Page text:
But when I smoke cannabis, my body relaxes, and warm tingles soothe my pain. Then everything changes. I can focus on the world around me. I enjoy it. I live within it. I take walks and feel the sun on my face. I read, write, and do research. I clean house. I fold my laundry and put it away. I cook, then I take out the compost and do the dishes after. I play guitar and sing my heart out. I plan my tasks for the days, weeks, months, and years. I pay my bills. I write thank-you notes to people who I am grateful to. I kiss my boyfriend. I hug my grandma. I do yoga. I laugh. I dance. I’m happy. I’m free from the confines of my illness, and I can once again recognize the beauty of being alive, here and now.

Yes, sometimes, weed does make me a little “stupid,” because it makes me slow to respond to my environment. It’s because my thoughts become too numerous to process. On the inside, my brain makes a volcano-like eruption of ideas, and I am trying to process them before I proceed with action. If I get distracted from a task, and make a mistake, or am slower than usual, I may get anxious and impatient with myself. When that happens, I try to relax and shift my mindset to one of gratitude. I am always grateful that the distraction is due to my own weird high-thoughts (which I probably enjoyed having), rather than being distracted by stabbing sensations in my abdomen, headaches, nausea, musculoskeletal pain, unshakeable exhaustion, or other symptoms of my illness. Life is too short to put myself through the pain for the sake of my reputation. I would rather be happy. I smoke because I choose to be happy. So be it.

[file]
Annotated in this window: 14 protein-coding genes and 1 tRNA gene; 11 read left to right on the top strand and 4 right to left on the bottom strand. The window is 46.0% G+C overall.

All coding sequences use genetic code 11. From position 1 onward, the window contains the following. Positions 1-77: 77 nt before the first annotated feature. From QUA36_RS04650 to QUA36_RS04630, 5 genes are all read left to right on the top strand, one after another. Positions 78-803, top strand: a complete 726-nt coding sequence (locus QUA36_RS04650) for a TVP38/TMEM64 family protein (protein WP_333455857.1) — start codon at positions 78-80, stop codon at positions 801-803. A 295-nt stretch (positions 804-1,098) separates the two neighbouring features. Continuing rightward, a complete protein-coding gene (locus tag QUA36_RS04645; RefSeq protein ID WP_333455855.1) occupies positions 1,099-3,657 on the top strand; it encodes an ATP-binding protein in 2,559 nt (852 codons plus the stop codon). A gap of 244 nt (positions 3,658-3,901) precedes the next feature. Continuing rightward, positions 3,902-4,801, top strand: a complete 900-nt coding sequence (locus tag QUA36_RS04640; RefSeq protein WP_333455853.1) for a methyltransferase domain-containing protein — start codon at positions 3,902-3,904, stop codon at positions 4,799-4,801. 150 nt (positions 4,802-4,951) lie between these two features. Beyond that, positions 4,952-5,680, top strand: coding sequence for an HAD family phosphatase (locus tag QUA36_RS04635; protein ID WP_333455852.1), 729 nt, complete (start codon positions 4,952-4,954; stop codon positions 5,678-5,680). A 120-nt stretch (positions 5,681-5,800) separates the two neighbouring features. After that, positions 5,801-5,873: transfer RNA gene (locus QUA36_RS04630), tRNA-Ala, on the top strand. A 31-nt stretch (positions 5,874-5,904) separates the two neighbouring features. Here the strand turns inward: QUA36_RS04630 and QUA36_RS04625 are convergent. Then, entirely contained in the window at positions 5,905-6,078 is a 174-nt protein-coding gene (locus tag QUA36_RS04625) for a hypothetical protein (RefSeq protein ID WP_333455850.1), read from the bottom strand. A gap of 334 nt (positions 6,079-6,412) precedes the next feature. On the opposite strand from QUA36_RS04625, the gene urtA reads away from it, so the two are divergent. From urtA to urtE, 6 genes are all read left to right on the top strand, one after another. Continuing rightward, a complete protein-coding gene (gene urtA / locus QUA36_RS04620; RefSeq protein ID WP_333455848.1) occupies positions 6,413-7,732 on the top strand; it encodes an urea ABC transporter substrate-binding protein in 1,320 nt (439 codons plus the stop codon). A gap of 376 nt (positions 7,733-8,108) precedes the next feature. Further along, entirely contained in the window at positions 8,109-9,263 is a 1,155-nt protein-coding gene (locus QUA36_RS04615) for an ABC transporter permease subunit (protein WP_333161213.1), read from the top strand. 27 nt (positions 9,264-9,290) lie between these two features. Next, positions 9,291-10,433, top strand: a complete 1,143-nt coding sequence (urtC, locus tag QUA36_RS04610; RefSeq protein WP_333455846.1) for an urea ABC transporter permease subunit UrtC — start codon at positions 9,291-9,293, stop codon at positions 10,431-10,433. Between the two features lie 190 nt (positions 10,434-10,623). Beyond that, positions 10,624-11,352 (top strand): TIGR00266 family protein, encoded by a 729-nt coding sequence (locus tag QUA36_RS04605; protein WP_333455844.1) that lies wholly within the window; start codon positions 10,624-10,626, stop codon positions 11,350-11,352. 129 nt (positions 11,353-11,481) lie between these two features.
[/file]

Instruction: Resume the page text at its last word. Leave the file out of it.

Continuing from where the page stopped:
Will I write about other things? Definitely. Will it put them on this blog? Maybe (I don’t really want to pay for more than one domain name). This blog’s namesakes will give me plenty of ideas to start with. For any human, I think it’s important to keep a dialogue open about all the ways which we struggle and grow, so that we can connect and work together realistically. Chronic illness just happens to be one of my challenges in life. For my sake, and the sake of others who are affected by chronic illness in anyway, I need to be open. Noname said on her NPR Tiny Desk concert, “Heal the world with vulnerability,” and I liked that quote so much that I wrote it in my planner and considered getting it tattooed on myself.


11:14. Thanks, Fatimah Warner.

It’s scary to talk about using cannabis. Weed used to be a dirty word to me. I was in my high school’s drug-prevention organization. I had arguments with exes about them using it. I was scared of the way I thought it changed people and held them back from reaching their full potential. I didn’t have all the knowledge I thought I did. The world is changing, and more people are learning about the actual effects of cannabis. But the use of cannabis for any reason still carries a stigma.

It’s scary to talk about chronic illness. That holds a stigma, as well. My illness is invisible, and I know a lot of people who “know about it” don’t know much about it, and they don’t believe me about it. Some people think I am faking or exaggerating real pain.